Mark Wilson, the president and CEO of the Florida Chamber, took aim at trial lawyer John Morgan who has been the point man behind efforts to get Amendment 2 on the ballot.
“Normally we focus on creating jobs, improving education and making Florida more competitive, but this is the type of business Florida can do without,” said Wilson. “I find it curious that the largest funder of this push to legalize pot is a personal-injury trial lawyer firm, yet such measures are overwhelmingly opposed by Florida’s medical and law enforcement community. Florida voters are smart and when the facts are on the table, I believe they will say no to drugs in Florida.”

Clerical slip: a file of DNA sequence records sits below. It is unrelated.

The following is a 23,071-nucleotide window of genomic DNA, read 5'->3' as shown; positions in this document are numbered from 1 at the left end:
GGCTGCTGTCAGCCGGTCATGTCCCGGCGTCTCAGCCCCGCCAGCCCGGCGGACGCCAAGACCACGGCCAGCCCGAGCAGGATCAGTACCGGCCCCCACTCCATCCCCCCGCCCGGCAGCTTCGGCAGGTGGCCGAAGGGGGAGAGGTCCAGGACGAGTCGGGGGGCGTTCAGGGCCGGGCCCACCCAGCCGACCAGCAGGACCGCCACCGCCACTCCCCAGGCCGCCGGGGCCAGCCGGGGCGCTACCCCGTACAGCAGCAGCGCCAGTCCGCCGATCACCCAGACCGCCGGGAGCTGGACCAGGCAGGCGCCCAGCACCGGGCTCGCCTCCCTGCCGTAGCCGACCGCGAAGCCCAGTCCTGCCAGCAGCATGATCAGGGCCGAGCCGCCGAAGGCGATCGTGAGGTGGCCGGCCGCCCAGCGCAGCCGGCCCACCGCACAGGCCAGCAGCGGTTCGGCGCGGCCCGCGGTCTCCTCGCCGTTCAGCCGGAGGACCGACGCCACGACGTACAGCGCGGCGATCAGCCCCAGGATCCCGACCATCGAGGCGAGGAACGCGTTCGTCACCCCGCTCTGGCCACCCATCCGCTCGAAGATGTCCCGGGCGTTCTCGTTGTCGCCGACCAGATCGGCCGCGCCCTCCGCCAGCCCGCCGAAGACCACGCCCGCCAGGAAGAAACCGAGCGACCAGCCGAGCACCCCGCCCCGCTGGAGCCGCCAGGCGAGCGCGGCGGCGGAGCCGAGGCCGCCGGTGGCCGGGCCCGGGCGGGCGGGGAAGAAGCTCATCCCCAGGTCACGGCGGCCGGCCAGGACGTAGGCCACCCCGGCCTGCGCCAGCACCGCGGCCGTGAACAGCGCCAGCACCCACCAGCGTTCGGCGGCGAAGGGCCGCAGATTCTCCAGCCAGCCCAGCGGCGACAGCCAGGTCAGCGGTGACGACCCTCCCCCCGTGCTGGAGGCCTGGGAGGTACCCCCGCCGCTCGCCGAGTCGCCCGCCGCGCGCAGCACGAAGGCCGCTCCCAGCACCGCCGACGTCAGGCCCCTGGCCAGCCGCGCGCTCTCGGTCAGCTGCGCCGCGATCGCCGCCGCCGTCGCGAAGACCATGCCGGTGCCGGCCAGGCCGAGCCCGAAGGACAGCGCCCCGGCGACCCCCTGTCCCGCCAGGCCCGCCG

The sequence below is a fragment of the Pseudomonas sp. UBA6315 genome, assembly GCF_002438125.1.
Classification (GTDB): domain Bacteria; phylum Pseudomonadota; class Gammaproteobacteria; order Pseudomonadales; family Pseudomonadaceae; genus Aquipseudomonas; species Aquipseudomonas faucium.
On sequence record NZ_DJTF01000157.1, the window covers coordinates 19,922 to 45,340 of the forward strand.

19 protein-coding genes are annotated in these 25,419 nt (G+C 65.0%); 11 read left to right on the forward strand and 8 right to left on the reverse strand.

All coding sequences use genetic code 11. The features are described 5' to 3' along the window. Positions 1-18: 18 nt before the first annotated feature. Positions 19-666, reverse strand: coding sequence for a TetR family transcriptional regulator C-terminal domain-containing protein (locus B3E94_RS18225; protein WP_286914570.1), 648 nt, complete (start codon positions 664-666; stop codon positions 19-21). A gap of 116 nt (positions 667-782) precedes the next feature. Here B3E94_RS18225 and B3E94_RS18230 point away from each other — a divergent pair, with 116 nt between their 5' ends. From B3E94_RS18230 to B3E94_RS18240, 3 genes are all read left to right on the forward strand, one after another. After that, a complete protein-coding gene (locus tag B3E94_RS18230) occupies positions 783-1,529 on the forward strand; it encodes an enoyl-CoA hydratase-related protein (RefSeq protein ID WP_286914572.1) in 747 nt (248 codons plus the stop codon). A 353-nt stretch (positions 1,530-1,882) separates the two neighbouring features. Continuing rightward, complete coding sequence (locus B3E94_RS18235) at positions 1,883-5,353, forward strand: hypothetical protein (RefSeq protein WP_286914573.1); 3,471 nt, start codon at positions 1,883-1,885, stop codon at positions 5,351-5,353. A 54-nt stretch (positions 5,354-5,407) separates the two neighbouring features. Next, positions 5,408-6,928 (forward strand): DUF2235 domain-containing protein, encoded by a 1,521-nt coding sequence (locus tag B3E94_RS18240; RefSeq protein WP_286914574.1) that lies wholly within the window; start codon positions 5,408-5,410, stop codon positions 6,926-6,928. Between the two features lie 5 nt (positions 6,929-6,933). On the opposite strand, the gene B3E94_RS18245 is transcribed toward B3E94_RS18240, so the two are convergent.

Wilson noted the proposed amendment offered immunity to many participants involved in raising, using, selling and transporting medical marijuana, calling it a “red flag.”
Florida Chamber & Gov. Bush Join ‘Don’t Let Florida Go To Pot’ Coalition
The Florida Chamber of Commerce and former Gov. Jeb Bush today expressed concerns about Amendment 2 and the problems it could create by allowing large scale marijuana commercialization and sales in Florida, and added their voices to the Don’t Let Florida Go to Pot coalition.
“Florida leaders and citizens have worked for years to make the Sunshine State a world-class location to start or run a business, a family-friendly destination for tourism and a desirable place to raise a family or retire,” said Gov. Bush. “Allowing large-scale, marijuana operations to take root across Florida, under the guise of using it for medicinal purposes, runs counter to all of these efforts. I believe it is the right of states to decide this issue, and I strongly urge Floridians to vote against Amendment 2 this November.”